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BROOKS, David Henry

Private 57907

17th Battalion,

 King's (Liverpool) Regiment

89th Brigade, 30th Division

who died on

Monday, 5th March 1917. 

David was the brother of Arthur Brooks . For family details see Leonard Arthur Brooks. He was born in Marylebone. He joined up during the first Quarter of 1915, at Putney in Surrey and his residence is shown as Harlesden in London. He was initially in the 9th (Service) battalion of the East Surrey Regiment. At some stage he transferred to the 516 London Division Cyclist Company. In December a large number of these cyclists were transferred to the 17th King's (Liverpool) Regiment, who were a Service Battalion. This Battalion had been formed by Lord Derby on the 29th August 1914 and have the distinction of being one of the first if not the first "Pals" Battalion. However, they had suffered heavy losses during the Battle of the Somme, which had raged from July till mid November. David and his fellow cyclists were the replacements arriving in France on the 12th December 1916. 

The role of the Service Battalion was to support the front line troops; digging trenches, hauling up ammunition & stores etc.. They were often exposed to artillery and snipers and suffered accordingly.

Avesnes just prewar

David died after 83 days in France in one of the Casualty Clearing Stations near VI Corps Headquarters at Avesnes-Le-Comte. 

David was entitled to the British War Medal and the Allied Victory Medal.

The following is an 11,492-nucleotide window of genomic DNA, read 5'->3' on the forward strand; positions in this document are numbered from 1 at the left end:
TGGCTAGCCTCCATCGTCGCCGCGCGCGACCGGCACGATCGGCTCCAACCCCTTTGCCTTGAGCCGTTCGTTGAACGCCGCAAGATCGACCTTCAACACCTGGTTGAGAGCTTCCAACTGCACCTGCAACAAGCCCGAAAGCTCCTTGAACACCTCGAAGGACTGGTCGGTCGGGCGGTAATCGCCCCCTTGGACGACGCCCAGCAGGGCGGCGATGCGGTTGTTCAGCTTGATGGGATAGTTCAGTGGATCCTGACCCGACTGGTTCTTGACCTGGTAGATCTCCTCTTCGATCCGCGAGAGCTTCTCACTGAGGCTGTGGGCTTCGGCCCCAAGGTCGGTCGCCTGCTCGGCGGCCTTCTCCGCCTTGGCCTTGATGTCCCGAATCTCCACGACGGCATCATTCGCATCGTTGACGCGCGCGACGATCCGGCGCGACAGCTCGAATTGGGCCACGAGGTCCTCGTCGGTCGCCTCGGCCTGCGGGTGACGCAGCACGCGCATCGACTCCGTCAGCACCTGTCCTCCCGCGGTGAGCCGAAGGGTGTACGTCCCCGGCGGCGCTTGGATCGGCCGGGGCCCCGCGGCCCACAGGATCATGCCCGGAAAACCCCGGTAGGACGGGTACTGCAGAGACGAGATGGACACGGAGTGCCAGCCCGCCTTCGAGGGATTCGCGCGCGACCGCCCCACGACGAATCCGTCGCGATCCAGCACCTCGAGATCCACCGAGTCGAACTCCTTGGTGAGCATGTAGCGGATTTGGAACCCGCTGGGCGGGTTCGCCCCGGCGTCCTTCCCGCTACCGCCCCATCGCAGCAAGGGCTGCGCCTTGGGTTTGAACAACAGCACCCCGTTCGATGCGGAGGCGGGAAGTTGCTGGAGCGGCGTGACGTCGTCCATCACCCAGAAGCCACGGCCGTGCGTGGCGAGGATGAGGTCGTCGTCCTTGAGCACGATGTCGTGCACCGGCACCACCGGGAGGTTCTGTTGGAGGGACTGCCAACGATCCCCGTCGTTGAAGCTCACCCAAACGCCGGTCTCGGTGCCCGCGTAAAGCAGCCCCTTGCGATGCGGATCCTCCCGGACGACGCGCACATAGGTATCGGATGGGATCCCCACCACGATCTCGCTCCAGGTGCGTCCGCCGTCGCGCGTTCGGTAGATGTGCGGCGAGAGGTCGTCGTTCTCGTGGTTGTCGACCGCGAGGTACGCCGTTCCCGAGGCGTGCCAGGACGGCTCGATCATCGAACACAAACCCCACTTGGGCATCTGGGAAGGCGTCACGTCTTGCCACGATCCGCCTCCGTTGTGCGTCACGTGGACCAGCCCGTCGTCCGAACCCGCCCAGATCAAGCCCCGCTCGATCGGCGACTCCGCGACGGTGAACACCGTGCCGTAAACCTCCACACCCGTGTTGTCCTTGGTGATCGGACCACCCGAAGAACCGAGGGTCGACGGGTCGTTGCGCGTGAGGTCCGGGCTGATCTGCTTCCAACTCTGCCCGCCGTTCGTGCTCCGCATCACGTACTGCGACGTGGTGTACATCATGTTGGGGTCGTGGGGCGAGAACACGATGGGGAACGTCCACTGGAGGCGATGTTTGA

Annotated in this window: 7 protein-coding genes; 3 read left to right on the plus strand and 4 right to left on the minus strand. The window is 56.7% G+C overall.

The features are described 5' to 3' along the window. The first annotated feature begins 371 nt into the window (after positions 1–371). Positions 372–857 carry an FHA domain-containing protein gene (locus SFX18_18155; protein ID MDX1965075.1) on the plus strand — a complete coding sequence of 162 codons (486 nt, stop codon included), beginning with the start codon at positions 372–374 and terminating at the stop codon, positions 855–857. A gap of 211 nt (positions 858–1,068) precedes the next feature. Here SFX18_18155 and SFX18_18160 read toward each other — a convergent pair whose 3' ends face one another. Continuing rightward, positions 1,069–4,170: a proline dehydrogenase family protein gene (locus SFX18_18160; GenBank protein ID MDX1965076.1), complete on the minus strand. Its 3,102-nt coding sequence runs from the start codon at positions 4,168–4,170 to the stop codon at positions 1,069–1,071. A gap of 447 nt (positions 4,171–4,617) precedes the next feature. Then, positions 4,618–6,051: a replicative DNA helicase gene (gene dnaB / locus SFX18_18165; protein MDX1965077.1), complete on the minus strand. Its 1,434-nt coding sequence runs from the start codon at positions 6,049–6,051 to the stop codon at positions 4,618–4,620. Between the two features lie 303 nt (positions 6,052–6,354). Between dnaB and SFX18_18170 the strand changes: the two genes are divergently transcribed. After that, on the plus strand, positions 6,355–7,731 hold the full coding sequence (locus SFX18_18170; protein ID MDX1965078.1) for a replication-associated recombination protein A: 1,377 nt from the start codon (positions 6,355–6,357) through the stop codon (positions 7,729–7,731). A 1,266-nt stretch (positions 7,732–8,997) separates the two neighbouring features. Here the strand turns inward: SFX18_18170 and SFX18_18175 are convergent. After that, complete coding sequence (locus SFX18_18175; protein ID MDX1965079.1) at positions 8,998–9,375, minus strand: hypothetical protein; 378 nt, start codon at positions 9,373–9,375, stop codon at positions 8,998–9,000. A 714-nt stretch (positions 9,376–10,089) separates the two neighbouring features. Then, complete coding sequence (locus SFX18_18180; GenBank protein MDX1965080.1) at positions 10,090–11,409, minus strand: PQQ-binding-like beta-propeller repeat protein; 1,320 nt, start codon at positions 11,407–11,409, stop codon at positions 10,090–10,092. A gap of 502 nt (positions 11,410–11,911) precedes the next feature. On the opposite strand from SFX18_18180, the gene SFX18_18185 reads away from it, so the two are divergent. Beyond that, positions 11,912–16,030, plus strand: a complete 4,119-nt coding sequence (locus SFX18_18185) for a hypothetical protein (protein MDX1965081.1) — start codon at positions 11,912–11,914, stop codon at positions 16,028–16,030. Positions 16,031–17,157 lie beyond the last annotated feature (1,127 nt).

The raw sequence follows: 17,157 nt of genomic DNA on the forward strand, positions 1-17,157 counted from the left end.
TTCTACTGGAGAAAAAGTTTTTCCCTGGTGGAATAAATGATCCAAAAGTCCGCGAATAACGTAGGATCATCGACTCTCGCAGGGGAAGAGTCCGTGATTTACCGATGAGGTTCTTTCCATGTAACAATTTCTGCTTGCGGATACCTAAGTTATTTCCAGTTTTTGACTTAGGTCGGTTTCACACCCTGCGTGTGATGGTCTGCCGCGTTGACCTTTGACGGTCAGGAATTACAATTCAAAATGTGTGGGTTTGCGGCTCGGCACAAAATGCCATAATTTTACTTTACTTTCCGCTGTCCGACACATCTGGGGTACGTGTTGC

The memorial at Montauban to the Liverpool Pals.

The 17th, 18th, 19th & 20th Battalions of the King's 9Liverpool) Regiment


Pas de Calais, France

Grave or Reference Panel Number: I. C. 8.

Location: Avesnes-le-Comte is a large village in the Department of the Pas-de-Calais, approximately 20 kilometres west of Arras and 18 kilometres south-east of St. Pol. The Communal Cemetery lies on the CD No. 8 between the road to Manin and a side road called "Petit chemin de Manin" on the north-west side of the village and the extension is on the western side of it.

Historical Information: The village of Avesnes-le-Comte was for some time the VI Corps headquarters. The 37th and 30th Casualty Clearing Stations were there from April 1916, the 42nd in June 1916, and the 41st in January 1917. The communal cemetery contains two Commonwealth burials of the First World War, both made in April 1916. Thereafter, burials were made in the extension, which contains 332 graves. Most of these were from the 37th CCS which stayed in the village until July 1917. The extension also contains one Second World War burial. The extension was designed by Charles Holden.

10/04/02 date last updated


The original list of names in Saint Andrew's referred to Arthur and David Brookes with an "e". However, press cuttings from the Essex County Standard show "Brooks". Whilst we are fairly confident that we have the correct records for Arthur from the vary many "Arthur Brooks", there is a little doubt regarding "David Brooks" as we have not yet been able to trace the transfer from the 9th East Surreys to the Cyclists.


We are indebted to the Commonwealth War Grave Commission for the picture of the Calais  Cemetery. Details on David are from the CWGC, the Essex County Standard, the CD Rom "Soldiers Died". Also we are grateful to the Archivist for the information on the Kings. His Service Records have not survived at the PRO

The picture of Avesnes is from the book "the Great War". Publishers & authors not listed.


These pages are dedicated to the memory of the Fallen from the two World Wars, who lived in Abberton & Langenhoe.. Prepared by Saint Andrew's Parochial Church Council. November 11th 2000

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